Is a Technological Singularity Inevitable?

Is a Technological Singularity Inevitable?

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This Episode is brought to you by Hello Fresh When it comes to artificial intelligence we often suggest the principle, “Keep it simple, Keep it Dumb” as otherwise you might end up under Skynet’s Thumb. But is an uncontrolled and unchainable superintelligent machine exploding into our civilization an inevitability? So today we will be talking about the concern of a Technological Singularity and like a lot of terms in science & futurism this one has shifted with time to a different meaning. I think to most folks, this calls to mind a super-intelligent machine taking over the world; akin to Skynet from Terminator or maybe the machine minds we see in the Matrix franchise or a host of others. Now the basic reasoning goes that every year, we get better with computers and robots and artificial intelligence and eventually we will make a computer smarter than humans, able to make itself even smarter, and in some rapid avalanche this will end in a near invincible super-intelligence threatening or obliterating humanity. Interestingly this isn’t really what the term was focused on when it first got used, and we’ll explain that in a bit, but what we’re here to do today, is explain what a technological singularity is – which again has a few different meanings these days, and we’ll explain what the basis for the fear of its assumed inevitability is. We’ll start by answering the question posed in the episode title, “Is a technological Singularity Inevitable?”, and the short answer is no, thanks for watching, and have a great week! The longer answer is not much is inevitable and this one relies on technology we don’t actually have yet, so presumably shouldn’t be assumed to be inevitable, being based around currently missing technology.

And indeed folks have been talking about this inevitability since before most other folks owned a home computer or there was any real internet. And this fundamentally comes down to our assumptions around Moore’s Law, which like the term “Technological Singularity”, has mutated a bit since its inception. Now the mutation here isn’t that big a deal. Once upon a time there was a chemist from Caltech named Gordon Moore who was very interested in these new semiconductor materials and transistors, and he went on to be the co-founder of Fairchild Semiconductor in 1957 and 8 years later in 1965, wrote an article for Electronics Magazine where he had been asked to predict what was going to happen to the semiconductor component industry over the next decade. He observed that all the components were able to be made smaller and smaller as they got better at making them and that he didn’t see any ceiling approaching and that these various components of integrated circuits were doubling in density every year. A decade later he revised this to every two years, and in between he co-founded a company called Intel.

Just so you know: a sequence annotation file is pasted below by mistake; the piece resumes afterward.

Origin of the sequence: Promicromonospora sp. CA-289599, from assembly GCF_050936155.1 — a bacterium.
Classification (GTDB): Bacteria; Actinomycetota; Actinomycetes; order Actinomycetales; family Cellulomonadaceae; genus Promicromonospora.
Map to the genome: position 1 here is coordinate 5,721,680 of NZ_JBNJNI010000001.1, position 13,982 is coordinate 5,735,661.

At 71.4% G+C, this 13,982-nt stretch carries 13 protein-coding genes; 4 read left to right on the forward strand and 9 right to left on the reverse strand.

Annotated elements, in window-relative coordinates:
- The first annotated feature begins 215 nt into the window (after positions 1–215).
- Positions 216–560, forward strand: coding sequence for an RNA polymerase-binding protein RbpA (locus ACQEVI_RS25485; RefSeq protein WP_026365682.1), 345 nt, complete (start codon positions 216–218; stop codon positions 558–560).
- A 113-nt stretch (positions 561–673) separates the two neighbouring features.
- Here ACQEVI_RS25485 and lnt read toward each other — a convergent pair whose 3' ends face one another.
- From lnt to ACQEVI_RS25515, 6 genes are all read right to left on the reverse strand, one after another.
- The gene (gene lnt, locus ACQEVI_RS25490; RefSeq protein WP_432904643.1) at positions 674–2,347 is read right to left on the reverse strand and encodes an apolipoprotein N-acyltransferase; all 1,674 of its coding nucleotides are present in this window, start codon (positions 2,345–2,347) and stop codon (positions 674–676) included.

As of the time of this writing he is 93, still in good health, a billionaire many times over, and has been a big patron of a number of major astronomy projects. Something that particularly impressed me since I will have celebrated the second anniversary of my wedding a few days before this episode airs, is that Moore and his wife Betty Irene Whittaker married in 1950, 72 years ago, and are still together, a feat I’d very much like to duplicate. He’s a very smart and admirable man in my book and I wanted to emphasize that since I’ll be beating up on Moore’s Law a lot in this episode and have done so before.